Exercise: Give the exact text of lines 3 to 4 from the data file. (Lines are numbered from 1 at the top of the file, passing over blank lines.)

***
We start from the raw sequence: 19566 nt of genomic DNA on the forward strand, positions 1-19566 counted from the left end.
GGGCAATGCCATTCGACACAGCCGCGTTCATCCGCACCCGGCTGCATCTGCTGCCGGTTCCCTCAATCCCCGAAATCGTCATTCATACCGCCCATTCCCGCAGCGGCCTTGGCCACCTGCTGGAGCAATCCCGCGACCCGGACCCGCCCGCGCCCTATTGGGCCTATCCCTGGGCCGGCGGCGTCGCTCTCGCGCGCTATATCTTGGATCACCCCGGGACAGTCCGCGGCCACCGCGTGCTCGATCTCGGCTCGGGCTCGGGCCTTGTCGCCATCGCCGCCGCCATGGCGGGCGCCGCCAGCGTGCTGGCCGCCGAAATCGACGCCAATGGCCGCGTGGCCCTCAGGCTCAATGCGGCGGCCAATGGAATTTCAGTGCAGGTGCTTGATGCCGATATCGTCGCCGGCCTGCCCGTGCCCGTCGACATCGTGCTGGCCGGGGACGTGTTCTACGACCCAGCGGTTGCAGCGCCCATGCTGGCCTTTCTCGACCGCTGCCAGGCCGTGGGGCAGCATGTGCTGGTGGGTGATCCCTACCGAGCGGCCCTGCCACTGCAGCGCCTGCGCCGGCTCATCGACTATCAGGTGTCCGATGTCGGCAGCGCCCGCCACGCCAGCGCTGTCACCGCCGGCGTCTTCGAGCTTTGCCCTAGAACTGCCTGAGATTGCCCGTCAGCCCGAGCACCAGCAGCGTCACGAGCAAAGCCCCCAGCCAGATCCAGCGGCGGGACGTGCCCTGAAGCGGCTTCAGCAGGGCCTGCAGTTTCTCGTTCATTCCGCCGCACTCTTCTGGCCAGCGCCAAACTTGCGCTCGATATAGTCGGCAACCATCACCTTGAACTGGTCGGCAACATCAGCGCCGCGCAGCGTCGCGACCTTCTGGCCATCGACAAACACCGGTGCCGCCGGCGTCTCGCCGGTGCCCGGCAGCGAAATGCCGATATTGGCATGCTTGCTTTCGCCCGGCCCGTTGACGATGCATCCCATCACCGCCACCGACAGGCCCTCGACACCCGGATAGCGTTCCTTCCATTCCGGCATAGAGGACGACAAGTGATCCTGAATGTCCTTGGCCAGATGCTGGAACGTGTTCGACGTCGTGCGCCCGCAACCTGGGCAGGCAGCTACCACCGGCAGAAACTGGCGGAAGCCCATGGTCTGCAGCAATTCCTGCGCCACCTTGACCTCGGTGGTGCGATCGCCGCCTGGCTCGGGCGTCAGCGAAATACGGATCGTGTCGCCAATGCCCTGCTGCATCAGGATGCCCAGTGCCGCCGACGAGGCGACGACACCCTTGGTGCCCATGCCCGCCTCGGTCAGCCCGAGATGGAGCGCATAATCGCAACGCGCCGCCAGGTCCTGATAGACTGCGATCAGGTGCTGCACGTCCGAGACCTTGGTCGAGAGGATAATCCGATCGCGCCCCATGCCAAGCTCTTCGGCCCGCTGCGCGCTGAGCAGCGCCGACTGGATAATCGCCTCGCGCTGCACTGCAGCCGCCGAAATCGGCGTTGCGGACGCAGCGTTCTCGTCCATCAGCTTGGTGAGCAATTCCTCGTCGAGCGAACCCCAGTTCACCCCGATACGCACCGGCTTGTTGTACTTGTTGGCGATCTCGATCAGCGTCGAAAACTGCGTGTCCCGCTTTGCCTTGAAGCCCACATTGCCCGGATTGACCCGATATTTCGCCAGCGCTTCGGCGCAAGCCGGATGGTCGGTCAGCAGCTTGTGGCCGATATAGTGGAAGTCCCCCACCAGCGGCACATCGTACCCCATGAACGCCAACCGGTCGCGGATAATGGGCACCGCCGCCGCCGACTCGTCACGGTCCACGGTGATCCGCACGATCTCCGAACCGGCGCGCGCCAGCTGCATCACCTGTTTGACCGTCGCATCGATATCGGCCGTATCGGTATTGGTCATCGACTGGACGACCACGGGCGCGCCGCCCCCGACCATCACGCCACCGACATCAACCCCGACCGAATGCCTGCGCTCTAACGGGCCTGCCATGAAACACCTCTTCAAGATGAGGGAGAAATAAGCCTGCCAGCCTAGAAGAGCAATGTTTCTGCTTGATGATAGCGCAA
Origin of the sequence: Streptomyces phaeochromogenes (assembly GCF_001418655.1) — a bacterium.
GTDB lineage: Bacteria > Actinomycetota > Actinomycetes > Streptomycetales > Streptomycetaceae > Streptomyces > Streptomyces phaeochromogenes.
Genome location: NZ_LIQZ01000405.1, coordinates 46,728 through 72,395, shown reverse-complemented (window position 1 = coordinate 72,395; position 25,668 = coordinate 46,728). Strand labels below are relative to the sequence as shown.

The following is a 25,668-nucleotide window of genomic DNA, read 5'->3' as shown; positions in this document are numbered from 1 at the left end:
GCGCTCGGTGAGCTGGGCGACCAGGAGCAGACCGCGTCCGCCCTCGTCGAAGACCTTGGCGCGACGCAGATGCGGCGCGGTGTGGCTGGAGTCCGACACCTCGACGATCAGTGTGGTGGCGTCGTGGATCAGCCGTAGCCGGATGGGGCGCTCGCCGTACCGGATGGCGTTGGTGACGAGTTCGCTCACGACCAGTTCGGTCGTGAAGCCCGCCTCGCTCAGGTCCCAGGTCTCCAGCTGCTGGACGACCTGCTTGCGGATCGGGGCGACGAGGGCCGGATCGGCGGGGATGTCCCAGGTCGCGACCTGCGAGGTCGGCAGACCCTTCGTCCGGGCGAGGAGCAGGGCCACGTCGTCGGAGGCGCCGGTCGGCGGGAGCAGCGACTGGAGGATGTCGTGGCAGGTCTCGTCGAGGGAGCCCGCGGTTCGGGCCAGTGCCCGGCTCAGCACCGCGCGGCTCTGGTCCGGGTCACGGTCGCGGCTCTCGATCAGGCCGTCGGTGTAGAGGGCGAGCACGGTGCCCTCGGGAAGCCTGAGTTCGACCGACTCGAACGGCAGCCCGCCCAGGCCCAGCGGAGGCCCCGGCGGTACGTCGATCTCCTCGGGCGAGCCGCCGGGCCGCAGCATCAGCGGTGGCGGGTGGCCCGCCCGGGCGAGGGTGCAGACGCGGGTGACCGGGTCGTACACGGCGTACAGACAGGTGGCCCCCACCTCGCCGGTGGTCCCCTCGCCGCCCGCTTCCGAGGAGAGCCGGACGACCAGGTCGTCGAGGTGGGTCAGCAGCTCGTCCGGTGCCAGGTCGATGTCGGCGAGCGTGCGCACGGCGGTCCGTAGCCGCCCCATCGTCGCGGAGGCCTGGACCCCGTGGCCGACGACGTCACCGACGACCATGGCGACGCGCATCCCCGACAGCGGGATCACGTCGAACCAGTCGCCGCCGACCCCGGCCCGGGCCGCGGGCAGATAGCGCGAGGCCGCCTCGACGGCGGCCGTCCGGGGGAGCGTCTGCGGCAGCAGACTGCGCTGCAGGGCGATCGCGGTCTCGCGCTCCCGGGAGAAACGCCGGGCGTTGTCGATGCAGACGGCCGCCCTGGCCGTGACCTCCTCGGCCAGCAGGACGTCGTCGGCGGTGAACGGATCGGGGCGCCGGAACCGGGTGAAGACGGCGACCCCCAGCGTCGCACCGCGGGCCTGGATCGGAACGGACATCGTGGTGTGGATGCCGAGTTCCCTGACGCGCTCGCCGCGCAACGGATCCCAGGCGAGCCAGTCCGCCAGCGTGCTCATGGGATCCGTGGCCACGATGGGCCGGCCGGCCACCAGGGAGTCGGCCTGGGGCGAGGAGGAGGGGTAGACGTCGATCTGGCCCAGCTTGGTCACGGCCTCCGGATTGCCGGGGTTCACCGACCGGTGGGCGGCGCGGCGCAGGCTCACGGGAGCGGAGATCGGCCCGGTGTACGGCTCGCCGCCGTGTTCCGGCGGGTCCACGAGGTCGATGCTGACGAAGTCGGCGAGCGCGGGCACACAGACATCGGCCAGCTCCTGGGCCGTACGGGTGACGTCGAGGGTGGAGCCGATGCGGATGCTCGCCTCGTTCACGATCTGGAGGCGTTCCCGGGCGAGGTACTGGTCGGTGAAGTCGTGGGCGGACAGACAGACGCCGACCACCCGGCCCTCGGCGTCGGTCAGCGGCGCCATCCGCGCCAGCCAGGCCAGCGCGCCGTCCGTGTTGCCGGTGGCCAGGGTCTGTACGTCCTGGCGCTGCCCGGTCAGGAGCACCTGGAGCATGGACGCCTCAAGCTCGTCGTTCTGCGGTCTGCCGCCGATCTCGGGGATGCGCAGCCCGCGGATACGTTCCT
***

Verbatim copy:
Origin of the sequence: Streptomyces phaeochromogenes (assembly GCF_001418655.1) — a bacterium.
GTDB lineage: Bacteria > Actinomycetota > Actinomycetes > Streptomycetales > Streptomycetaceae > Streptomyces > Streptomyces phaeochromogenes.